It is similar to the funding in Biden’s original proposal.
The bill would provide $7.5 billion for zero- and low-emission buses and ferries, aiming to deliver thousands of electric school buses to districts across the country, according to the White House.
Another $7.5 billion would go to building a nationwide network of plug-in electric vehicle chargers, according to the bill text.
Improving power and water systems:
The bill would invest $65 billion to rebuild the electric grid, according to the White House. It calls for building thousands of miles of new power lines and expanding renewable energy, the White House said.
It would provide $55 billion to upgrade water infrastructure, according to the bill text. It would replace lead service lines and pipes so that communities have access to clean drinking water, the White House said.
Another $50 billion would go toward making the system more resilient — protecting it from drought, floods and cyberattacks, the White House said.
The bill would provide $21 billion to clean up Superfund and brownfield sites, reclaim abandoned mine land and cap orphaned gas wells, according to the White House.
Read more about the legislation here.
President Biden will sign a $1.2 trillion bipartisan infrastructure package into law this afternoon, seeking a jolt of momentum for his presidency as he commemorates a major legislative victory with pomp and circumstance on the White House South Lawn.
The signing ceremony comes as Biden faces slumping poll numbers ahead of next year’s critical midterm elections following a bruising gubernatorial loss for Democrats in Virginia earlier this month.
Discontent over the pandemic and resulting economic problems — including record inflation — are contributing to Biden’s lagging popularity, a new ABC-Washington Post poll out over the weekend put the President’s approval rating at 41% approve, 53% disapprove.
The ceremony will be an opportunity for a rare bipartisan gathering, with state and local officials expected from both sides of the aisle as Biden seeks to tout his deal making ability on a topic that has vexed multiple presidencies.
President Biden’s infrastructure bill signing ceremony at 3 p.m. ET will be a rare bipartisan gathering on the White House South Lawn as Biden seeks to inject momentum into his presidency.
CNN has previously reported that GOP Sens. Lisa Murkowski and Susan Collins, as well as GOP Rep. Don Young of Alaska, would be in attendance.
Moderate Democratic Sen. Joe Manchin, a key holdout on the ongoing negotiations on Biden’s broader economic and climate agenda, will be there. Democratic Sen. Kyrsten Sinema, another key moderate, is also going, per her office.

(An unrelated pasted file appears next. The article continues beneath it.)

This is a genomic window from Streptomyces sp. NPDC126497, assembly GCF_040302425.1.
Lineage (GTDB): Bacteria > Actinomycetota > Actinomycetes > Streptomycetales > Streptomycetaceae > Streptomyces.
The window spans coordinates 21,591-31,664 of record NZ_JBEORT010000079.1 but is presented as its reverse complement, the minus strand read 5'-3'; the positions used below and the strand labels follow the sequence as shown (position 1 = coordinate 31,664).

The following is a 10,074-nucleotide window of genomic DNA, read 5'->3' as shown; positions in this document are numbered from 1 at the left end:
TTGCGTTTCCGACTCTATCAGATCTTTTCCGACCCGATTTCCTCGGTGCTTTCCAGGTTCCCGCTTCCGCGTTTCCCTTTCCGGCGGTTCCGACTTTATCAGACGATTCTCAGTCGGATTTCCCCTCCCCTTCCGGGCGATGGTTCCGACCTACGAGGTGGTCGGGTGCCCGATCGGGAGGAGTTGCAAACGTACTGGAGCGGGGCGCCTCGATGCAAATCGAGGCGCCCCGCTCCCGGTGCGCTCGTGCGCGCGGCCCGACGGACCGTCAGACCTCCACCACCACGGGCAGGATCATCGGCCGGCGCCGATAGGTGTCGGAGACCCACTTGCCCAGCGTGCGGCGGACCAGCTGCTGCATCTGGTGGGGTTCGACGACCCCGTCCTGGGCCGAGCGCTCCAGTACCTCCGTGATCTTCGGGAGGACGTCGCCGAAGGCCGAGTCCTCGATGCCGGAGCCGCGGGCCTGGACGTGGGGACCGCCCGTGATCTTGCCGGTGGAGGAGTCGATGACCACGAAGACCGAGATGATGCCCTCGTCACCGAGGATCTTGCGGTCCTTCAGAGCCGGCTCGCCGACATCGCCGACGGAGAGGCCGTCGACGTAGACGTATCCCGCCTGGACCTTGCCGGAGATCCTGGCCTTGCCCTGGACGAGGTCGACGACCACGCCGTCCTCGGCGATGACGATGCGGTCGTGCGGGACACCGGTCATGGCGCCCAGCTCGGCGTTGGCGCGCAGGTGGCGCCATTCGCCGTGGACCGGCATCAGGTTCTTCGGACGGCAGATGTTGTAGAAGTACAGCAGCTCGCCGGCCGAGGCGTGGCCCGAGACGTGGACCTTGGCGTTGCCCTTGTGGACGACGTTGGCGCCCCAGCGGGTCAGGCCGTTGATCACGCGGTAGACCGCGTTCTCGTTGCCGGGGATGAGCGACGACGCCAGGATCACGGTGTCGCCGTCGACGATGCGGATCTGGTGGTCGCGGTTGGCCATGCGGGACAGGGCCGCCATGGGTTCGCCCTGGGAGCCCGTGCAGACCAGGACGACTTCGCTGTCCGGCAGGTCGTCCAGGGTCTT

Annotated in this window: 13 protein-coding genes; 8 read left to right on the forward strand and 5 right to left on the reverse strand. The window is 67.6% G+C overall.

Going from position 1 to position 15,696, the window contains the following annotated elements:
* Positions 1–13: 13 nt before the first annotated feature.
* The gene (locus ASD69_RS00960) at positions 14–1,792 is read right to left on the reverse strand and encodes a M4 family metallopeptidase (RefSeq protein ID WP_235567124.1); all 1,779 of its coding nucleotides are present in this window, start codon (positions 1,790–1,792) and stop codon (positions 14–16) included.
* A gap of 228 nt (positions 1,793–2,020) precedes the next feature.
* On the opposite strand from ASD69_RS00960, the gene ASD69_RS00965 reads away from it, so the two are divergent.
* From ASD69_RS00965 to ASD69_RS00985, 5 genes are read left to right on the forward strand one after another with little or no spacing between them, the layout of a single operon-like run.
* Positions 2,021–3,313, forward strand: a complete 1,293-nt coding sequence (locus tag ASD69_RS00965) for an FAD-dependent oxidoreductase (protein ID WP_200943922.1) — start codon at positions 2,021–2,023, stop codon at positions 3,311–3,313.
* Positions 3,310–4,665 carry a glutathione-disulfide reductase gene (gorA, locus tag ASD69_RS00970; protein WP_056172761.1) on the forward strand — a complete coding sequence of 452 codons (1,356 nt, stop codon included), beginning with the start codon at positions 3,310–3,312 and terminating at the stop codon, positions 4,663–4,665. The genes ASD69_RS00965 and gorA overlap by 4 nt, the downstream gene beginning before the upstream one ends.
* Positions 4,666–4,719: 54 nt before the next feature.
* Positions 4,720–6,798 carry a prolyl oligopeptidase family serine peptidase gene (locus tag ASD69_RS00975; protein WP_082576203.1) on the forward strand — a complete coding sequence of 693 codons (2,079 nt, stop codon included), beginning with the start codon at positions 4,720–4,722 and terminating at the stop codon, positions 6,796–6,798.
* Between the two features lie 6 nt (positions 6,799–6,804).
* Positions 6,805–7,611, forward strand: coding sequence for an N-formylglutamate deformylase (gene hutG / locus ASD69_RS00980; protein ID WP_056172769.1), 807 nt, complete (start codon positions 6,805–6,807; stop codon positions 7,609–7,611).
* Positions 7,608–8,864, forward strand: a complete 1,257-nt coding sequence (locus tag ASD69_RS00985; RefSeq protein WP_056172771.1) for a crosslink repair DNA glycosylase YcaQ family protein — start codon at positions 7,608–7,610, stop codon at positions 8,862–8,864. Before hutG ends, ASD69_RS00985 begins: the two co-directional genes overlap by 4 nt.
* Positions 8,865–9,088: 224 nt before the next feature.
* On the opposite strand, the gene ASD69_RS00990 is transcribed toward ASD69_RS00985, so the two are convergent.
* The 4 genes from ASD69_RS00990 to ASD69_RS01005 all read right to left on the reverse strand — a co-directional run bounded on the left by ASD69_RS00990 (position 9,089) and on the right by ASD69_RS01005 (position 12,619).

Also in attendance, per a White House aide, Republican Sens. Bill Cassidy and Rob Portman, who worked on the legislation, as well as Rep. Tom Reed of new York, a Republican and member of the bipartisan Problem Solvers Caucus.
The aide added that House Speaker Nancy Pelosi, Senate Majority Leader Chuck Schumer, House Majority Leader Steny Hoyer, and House Majority Whip James Clyburn will attend the event. Other Democratic attendees include Sens. Catherine Cortez-Masto and Raphael Warnock, plus Ohio Rep. Joyce Beatty.
State and local officials from both sides of the aisle will also attend the event, including GOP Gov. Larry Hogan of Maryland, with whom Biden highlighted provisions from the package last week in Baltimore, Democratic Governors Kate Brown of Oregon and John Bel Edwards of Louisiana, plus the mayors of Oklahoma City, Oklahoma, Columbia, South Carolina, Long Beach, California, and Chicago, Illinois.
Key business representatives will also take part in the celebration, including the leaders of United Airlines, Ford, the US Chamber of Commerce, and other groups. And unions, including leaders of IBEW, the Teamsters, and UAW, will be present.
The infrastructure bill includes a multitude of measures to pay for the proposal.
But while lawmakers claim the bill pays for itself, a score from the Congressional Budget Office found it would instead add billions of dollars to the deficit over 10 years and that many of the pay-for provisions would not raise as much money as Democrats said they would.
The bottom line is that the legislation would directly add roughly $350 billion to the deficit, when taking into account $90 billion of spending in new contract authority, said Marc Goldwein, senior vice president at the Committee for a Responsible Federal Budget, a nonpartisan group that tracks federal spending.
According to the bill text and a 57-page summary of the bill, lawmakers leaned heavily on repurposing unused Covid-19 relief funds to pay for the legislation. The CBO found these measures would provide roughly $22 billion in savings, rather than the roughly $263 billion claimed by lawmakers, Goldwein said.
The bill text lists savings from rescinding unobligated appropriations for the Economic Injury Disaster Loan program for small businesses and nonprofit groups, the Paycheck Protection Program, the Education Stabilization Fund and relief for airline workers, among others.